The revival of rosemaling in the Norwegian-American community is often credited to Per Lysne. He was born December 8, 1880 in Laerdal, Sogn, Norway. His father, Anders Olsen, was an artist whose work was recognized at the Paris Exposition in 1893 and it was from him that Lysne learned rosemaling.
Lysne immigrated to Stoughton, Wisconsin with his wife in 1907 when he was 27 years old. He worked in the Stoughton wagon factory as a painter and decorator of wagons adding fancy striping and scrolls to the finished wagon boxes. When the factory closed during the Depression, Lysne took up his artist's brushes and turned to rosemaling.
Rosemaling (rose painting)
The Norwegian folk art of "rosemaling" is a style of decorative painting on wood that uses stylized flower ornamentation, scrollwork and geometric elements in flowing patterns and dates back to the early 18th century in Norway. Designs were originally adapted from church carvings and these developed into unique regional styles named for the region in Norway where the style developed. Rosemaling was an art of rural people and self-taught painters traveled from place to place painting in homes. Household objects and furniture were decorated with colorful designs to brighten the dark homes in the days before electricity. By 1870, tastes had changed and rosemaling almost completely disappeared in Norway.
Detail of lid of 19th century trunk repainted by Per Lysne
Much of his early work consisted of retouching the faded rosemaling on old dowry chests that had been brought from Norway by the ancestors of friends and neighbors. In the 1930's the popular press discovered his work and he was visited by newspaper and magazine correspondents. In the November 1933 issue of Vogue magazine, several of his pieces were featured in an article about Ten Chimneys, the Wisconsin home of famous theatrical couple Alfred Lunt and Lynn Fontanne. The publicity created a timely marketing opportunity which Lysne used to expand his folk painting and interior decorating business across the region.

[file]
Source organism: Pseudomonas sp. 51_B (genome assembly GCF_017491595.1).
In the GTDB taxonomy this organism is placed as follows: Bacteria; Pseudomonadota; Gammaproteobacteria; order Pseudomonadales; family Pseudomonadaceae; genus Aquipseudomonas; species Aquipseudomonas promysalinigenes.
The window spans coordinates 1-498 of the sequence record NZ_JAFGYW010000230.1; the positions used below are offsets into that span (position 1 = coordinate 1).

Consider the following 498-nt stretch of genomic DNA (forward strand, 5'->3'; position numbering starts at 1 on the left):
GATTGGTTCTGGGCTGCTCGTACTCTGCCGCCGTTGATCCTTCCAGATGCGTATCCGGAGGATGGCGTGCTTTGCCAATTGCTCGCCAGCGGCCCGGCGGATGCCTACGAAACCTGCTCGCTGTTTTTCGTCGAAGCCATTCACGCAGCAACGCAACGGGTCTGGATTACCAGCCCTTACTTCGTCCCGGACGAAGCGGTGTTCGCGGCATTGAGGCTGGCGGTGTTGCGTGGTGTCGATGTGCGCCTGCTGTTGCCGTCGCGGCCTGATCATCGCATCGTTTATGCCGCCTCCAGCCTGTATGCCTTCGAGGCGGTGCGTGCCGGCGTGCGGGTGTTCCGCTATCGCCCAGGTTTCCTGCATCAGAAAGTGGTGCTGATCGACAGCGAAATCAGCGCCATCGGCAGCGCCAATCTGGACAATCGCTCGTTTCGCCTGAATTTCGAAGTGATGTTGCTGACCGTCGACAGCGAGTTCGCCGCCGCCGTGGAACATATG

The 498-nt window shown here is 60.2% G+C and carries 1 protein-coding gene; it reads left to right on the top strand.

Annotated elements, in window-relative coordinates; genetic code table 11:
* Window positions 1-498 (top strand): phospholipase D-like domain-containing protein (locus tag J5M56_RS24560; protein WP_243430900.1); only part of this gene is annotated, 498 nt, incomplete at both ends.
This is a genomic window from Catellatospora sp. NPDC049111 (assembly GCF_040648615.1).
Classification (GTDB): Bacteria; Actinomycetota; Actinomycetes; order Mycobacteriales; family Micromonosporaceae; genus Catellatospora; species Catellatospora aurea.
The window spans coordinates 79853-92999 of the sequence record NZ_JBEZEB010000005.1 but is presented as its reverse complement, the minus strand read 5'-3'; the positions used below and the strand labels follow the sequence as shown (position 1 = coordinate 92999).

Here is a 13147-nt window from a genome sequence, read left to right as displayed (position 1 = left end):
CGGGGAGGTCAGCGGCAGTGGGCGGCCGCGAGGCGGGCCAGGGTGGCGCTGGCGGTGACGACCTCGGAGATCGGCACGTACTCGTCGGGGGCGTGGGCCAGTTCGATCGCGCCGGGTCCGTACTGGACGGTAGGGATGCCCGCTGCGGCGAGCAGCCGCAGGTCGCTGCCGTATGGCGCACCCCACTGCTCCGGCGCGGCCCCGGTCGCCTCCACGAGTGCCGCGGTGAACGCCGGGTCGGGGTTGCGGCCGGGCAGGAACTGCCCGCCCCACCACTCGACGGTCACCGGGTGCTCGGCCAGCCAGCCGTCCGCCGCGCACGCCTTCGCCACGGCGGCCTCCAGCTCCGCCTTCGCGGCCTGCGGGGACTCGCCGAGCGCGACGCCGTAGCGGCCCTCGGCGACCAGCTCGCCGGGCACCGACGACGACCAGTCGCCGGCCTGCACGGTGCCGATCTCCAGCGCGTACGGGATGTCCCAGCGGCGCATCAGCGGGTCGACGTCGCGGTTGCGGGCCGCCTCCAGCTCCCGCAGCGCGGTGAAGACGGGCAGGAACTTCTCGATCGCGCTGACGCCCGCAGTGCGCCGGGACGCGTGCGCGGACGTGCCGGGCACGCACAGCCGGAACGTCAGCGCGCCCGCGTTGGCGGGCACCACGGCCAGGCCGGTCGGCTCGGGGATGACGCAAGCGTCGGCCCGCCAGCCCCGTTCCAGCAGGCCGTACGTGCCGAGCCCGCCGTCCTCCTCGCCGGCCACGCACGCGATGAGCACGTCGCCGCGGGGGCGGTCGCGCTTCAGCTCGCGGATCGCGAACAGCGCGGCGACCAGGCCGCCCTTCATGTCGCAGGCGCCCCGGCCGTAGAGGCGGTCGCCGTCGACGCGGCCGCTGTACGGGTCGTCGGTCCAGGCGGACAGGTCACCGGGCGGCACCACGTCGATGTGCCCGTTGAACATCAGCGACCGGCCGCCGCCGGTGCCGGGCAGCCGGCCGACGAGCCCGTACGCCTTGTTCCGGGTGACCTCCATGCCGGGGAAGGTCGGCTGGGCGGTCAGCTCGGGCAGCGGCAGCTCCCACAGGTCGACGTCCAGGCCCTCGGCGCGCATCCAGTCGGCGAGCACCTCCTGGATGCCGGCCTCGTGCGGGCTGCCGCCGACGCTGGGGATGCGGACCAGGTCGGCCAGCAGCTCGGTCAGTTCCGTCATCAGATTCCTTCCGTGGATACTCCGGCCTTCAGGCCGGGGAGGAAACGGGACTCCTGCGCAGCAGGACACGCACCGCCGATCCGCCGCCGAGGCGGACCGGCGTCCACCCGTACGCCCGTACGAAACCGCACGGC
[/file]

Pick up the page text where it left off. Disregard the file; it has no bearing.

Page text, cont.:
Sometime in the 1930's Per Lysne developed the rosemaled smorgasbord plate that became his signature piece. The large platters inscribed in Norwegian and hand painted with bright floral designs on white, ivory, cream or light yellow wood plates were his most popular and successful item. He was able to produce them in large quantities and with relative speed. And they could be shipped easily through the mail opening a national market for his work. Public exposure eventually led to orders from Marshall Fields in Chicago and other retail outlets. He engaged several Stoughton woodworkers to make plates and other wood items to his specifications.
By the early 1940's, his work was in such demand, visitors to his back yard studio were told they would have to wait up to a year for a rosemaled plate.
He rarely gave lessons choosing only a few to receive direct instruction. His daughter-in-law, Louise Lysne was one such student beginning in about 1935. She recalled how Per taught her to rosemal by holding her hand in his and guiding it through the strokes.
Per Lysne continued to paint his distinctive designs until his death in 1947. His adaptations of the traditional Norwegian art for 20th century American tastes produced rosemaling with a fresh, inventive spirit that is enjoyed more than fifty years later. For his pioneering artistry and marketing success, he is credited by those who came after him as the "Father of American rosemaling."
The Stoughton Historical Museum has an exhibit devoted to Mr. Lysne's work, as well as many fine contemporary pieces by Stoughton artists including Ethel Kvalheim, chronicling the changes in rosemaling techniques, patterns, colors and paints throughout it’s evolution.
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